Revealed What Women ALREADY Have and What They MUST Have To Be Great Leaders
|I am getting ready to do a workshop at a local association about Emotional Intelligence.
(FYI-You can find more information and sign-up here.)
Emotional Intelligence (EQ) is the capacity to be aware of, control, and express one's emotions, and to handle interpersonal relationships judiciously and empathetically.
Different than Intelligence Quotient (IQ) which is a number representing a person's reasoning ability (measured using problem-solving tests) as compared to the statistical norm or average for their age, taken as 100.
EQ has four major components: self-awareness, self-management, social-awareness and relationship management.
I feel like I am strong with my self- and social-awareness, decent at self-management (still got that bit of impulsivity in me) and strong with relationship management. I think that women, in general, are good with EQ.
Which got me thinking about the natural strengths that women bring to the leadership table versus the natural strengths that men bring to the leadership table.
I mentioned this to a woman I know who I consider to be a great leader within a Fortune 500 global organization.
And she said I had to read a book called No Ceiling, No Walls by Susan L. Colantuono.
I have not even read the whole book yet and am blown away by the insights.
Susan talks about how, in the 1970’s it was understood that men really needed soft skills training in order to be great leaders but, because women had soft skills in spades, they did not consider what women might need in order to be great leaders as well.
She has given this phenomenon a name-The Missing 33%.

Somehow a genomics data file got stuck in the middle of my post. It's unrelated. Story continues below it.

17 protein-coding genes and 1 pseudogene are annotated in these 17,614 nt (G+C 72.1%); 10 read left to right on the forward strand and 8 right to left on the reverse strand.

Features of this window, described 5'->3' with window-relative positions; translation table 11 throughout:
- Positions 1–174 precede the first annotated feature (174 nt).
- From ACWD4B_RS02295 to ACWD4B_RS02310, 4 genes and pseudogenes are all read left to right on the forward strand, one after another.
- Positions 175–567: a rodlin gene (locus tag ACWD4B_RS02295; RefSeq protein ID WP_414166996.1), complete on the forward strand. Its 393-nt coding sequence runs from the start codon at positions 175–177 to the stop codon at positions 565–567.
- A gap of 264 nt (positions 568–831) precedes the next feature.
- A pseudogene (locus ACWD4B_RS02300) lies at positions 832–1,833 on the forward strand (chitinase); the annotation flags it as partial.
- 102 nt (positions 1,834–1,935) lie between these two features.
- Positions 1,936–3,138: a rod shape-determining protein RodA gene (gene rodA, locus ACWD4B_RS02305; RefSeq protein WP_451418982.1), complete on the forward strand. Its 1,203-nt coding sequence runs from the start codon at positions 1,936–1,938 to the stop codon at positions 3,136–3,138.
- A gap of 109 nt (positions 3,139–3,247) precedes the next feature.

What Women Must Have
What Susan says is missing for women to be great leaders is that they need further training on business acumen including thinking strategically and being comfortable talking about the financials.
She gives an example of a woman who had to give a project update and made the decision to go against the norm and not just give an update on where the project was at but to also report on the financial impact of her project. She took the time to work with the manager of the finance department to calculate the impact. She then included numbers into her report to great success…and she set herself apart at that meeting. It would not surprise me to find that she is considered first the next time a mission critical project needs a leader.
Another suggestion from Susan is to consider how you answer the question: What do you do for the company? You don’t just want to respond with your title but come up with a one sentence response to what you do for your company.
Fill in these blanks:
I am paid to:
which helps the company succeed by:
I am paid to drive top-line growth which helps the company succeed by creating software that improves efficiencies for those who use it.
|Are you ready to let your leadership skills shine? Lets talk!
Laurie Swanson, Career Strategist